On the whole, Fire Walk with Me is typical, dizzying Lynch but lacks the suspense and chilling creepiness that permeate films like Blue Velvet and Mulholland Drive. I enjoyed meeting many of these characters again and hearing Angelo Badalamenti’s iconic theme, and I suppose it was nice to see Laura Palmer alive, but one of the best things about Twin Peaks is that although it’s a bit of a mindfuck, it’s also a really great mystery. In the film, everything that had slowly been revealed in the show is spelled out directly. For example, it took several episodes to reveal who really killed Laura Palmer, and in the film we see it happen. It probably wouldn’t have worked as a film otherwise, but even though I already knew what was going to happen, the film felt like one giant spoiler, and I couldn’t help but be a little disappointed.

If you’re a Twin Peaks fan, Fire Walk with Me is worth a watch, but perhaps only to remind you how much more amazing the show was.

Rating: B –

film diary

Film Diary Friday: The Artist

Jean Dujardin and Bernice Bejo in The Artist

I was going to post this yesterday, but then I got a job, so the first in a series of Film Diary Fridays will be on a Saturday. Hopefully this will be an exception and not a rule. Anyway…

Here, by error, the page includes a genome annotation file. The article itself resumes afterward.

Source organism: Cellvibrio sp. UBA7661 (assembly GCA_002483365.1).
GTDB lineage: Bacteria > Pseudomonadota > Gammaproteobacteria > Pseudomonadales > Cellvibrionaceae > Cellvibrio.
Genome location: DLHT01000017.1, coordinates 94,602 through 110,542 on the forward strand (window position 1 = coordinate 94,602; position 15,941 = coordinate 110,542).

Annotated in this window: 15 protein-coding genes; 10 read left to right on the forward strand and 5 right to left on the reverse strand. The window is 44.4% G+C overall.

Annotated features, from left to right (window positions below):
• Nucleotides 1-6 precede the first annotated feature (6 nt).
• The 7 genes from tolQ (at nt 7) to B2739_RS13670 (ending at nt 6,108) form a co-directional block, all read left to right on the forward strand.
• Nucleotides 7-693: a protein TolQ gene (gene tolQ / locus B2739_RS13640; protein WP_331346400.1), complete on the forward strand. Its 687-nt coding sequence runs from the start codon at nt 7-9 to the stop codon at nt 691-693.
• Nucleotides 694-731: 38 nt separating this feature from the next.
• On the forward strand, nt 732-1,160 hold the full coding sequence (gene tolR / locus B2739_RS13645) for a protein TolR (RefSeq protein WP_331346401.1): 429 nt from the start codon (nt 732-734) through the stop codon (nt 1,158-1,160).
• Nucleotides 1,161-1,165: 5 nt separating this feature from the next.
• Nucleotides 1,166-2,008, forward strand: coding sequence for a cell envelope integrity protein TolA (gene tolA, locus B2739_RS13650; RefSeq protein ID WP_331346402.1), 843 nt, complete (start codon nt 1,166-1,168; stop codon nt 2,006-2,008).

These days, more often than not, I leave the cinema feeling cheated of the majority of the money I paid to watch a film. I don’t think I’d be out of place saying there’s a lot of grade A shit that somehow manages to get financed and produced in Hollywood. I mean, I am hard-pressed to name one film in the past 10 years that’s actually been worth the extortionate ticket prices. That’s why I cherish those films that are released once in a blue moon that actually have substance and creativity, and remind me just why I love movies in the first place. I’m happy to report that on Wednesday I experienced one of those once in a blue moon moments when I went to a preview screening of the awards ceremony front-runner and critical darling The Artist.